Esoterica: You can leave quality in the hands of the gods, or you can elect to use every diagnostic ploy at your disposal. Inspections-in-progress give the professional’s edge. Some artists simply train themselves to employ the troubleshooting mini-events a thousand times as they go along. To get the “big picture,” the “little picture” is often needed. As a partner in the learning process, the “little guy” is a welcome handyman.
The best tool around
by Louise Francke, NC, USA
I’ve been using the digital camera since the Canon came out in the early 1990’s. With a digital camera and Photoshop I’ve composed paintings, checked out the palette, contrast, composition, etc. Yes, I share my newest works with some of my select artist friends for critiques. It is the best tool around.
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Review stages and document progress
by Hal Frazier, Laguna Beach, CA, USA
Excellent advice about using a digital camera to review stages of a work in progress. It is also a good way to document the progression of a painting for personal or advisory use. It has always worked for me!
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Mirrors and more mirrors
by Margot Hattingh, South Africa
I have a small mirror, one of those hand held two-sided mirrors, one magnifying and one normal. Stuck the normal on the studio wall, and have to walk up to it really close to see the painting on the easel at the other side of the room. Reversal and distance all at the same time.
I really like the idea of soft focus and printing out in B&W — colour can be an overwhelming distraction. Maybe that’s why I often instinctively like using a severely limited palette? I’ll be trying them out now!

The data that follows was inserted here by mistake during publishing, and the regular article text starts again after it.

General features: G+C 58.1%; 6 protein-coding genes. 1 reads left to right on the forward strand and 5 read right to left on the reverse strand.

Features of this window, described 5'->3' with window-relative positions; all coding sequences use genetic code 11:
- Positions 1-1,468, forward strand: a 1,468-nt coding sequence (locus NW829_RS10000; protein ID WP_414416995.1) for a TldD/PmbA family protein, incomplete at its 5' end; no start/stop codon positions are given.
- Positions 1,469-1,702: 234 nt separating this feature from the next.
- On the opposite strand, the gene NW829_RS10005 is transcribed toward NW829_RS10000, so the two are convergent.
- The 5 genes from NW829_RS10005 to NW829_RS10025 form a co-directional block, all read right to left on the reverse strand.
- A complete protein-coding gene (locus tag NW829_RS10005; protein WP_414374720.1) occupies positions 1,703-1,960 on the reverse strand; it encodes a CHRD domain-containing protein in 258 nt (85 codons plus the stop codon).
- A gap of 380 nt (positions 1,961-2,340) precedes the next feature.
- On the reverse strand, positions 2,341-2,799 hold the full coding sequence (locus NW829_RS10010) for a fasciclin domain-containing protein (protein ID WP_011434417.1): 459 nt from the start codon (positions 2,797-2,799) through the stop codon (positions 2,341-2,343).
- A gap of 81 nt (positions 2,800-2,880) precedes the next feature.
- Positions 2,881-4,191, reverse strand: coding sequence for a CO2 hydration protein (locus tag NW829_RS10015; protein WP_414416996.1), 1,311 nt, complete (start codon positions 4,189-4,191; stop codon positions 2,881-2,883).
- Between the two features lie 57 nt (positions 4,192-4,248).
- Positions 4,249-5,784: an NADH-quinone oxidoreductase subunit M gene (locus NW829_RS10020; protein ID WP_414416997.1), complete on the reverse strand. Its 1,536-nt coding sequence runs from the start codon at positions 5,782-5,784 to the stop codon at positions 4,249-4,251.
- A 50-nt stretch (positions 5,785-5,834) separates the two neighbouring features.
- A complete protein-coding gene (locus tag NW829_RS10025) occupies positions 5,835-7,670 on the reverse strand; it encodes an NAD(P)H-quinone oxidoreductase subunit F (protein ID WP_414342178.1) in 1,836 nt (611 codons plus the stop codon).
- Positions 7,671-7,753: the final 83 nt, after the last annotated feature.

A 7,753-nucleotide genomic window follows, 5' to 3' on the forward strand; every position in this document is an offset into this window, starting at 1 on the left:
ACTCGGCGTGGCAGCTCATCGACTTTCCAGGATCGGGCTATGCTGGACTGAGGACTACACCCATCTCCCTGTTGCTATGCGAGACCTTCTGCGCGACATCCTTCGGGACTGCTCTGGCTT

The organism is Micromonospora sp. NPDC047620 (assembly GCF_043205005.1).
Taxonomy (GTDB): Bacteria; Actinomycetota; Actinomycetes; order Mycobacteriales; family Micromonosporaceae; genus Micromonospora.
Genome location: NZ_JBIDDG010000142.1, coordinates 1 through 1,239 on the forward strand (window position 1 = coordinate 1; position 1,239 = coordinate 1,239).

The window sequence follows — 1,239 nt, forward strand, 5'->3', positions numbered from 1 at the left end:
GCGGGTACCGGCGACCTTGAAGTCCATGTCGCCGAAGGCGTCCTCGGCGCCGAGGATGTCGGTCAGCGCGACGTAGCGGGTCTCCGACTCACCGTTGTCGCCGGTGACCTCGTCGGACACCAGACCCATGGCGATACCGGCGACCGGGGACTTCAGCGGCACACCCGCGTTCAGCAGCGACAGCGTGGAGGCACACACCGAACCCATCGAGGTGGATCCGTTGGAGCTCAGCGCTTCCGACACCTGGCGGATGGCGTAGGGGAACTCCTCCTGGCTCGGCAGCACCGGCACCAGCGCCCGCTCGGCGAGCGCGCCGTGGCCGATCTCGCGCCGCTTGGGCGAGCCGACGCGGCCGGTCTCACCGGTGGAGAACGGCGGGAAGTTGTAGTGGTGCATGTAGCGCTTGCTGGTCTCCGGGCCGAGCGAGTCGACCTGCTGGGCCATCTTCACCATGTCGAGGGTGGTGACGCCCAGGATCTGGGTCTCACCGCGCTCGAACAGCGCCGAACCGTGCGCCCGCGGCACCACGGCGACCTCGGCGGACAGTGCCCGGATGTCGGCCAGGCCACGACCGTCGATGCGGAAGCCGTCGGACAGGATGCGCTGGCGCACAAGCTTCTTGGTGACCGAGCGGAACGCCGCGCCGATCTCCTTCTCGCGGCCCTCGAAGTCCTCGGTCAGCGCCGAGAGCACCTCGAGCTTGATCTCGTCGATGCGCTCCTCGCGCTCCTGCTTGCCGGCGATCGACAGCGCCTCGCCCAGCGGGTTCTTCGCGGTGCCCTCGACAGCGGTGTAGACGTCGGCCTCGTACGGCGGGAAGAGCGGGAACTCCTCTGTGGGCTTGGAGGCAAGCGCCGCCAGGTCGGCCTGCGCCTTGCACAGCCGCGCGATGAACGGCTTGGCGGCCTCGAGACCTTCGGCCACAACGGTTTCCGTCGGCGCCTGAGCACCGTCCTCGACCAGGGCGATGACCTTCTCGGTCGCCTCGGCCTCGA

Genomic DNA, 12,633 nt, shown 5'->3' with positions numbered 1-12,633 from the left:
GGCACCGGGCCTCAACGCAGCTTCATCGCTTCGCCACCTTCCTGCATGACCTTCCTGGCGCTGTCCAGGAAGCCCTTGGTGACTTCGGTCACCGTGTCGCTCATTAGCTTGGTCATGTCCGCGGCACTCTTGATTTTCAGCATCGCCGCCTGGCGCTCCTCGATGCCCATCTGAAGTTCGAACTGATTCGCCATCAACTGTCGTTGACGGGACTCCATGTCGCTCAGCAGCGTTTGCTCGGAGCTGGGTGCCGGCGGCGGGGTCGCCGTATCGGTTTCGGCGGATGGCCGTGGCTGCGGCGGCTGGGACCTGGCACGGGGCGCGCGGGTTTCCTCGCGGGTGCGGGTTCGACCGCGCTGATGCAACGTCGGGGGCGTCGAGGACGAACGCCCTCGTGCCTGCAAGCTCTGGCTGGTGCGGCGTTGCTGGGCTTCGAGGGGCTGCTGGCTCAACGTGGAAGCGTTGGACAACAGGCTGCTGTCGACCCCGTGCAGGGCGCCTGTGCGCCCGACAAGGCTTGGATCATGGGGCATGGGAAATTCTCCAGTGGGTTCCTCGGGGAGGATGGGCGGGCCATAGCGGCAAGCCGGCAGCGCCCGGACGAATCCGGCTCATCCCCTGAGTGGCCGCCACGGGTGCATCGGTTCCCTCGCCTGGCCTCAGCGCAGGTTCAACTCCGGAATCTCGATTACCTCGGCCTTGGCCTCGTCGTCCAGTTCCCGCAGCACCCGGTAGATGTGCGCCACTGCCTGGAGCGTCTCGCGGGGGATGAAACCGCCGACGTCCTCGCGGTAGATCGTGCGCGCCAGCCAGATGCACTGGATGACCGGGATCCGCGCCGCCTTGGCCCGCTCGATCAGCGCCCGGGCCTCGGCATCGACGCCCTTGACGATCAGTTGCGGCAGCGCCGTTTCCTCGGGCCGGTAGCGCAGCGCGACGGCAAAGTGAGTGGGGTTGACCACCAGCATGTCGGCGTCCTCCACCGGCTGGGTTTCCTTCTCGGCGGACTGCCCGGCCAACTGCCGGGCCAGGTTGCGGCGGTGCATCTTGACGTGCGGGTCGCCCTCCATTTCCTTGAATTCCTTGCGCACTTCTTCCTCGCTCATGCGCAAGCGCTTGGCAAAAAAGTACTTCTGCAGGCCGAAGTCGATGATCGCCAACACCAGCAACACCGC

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Major use for DSLR camera
by Charles Peck, Punta Gorda, Florida, USA
These are fine straight forward points every artist should consider with each piece of work no matter the genre. Coincidently the particular means mentioned are the very things I rely on these days. In fact it is the major use of my DSLR.
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Technology to try things out
by Fleta Monaghan, Asheville, NC, USA
When I’m working in a more abstract genre, cropping studies can help to find the best composition, and I use my digital camera and the computer to try things out, even changing the colors and values sometimes. This is sort of like how Franz Kline projected his small works to see how they worked large, and how to crop. Good for us we have all this technology at our fingertips to make things so much easier! Karen Weihs, a master painter in our region, who you responded to recently, sometimes works with blurred reference photos, a very brilliant idea! And my colleague Mark Holland describes the summers as “a tyranny of green” here in Western North Carolina. He is sure right, and a good painter must learn to mix a vast variety of greens, and not rely on a couple of tubes of mixed pigment greens to be any good at mountain landscapes here.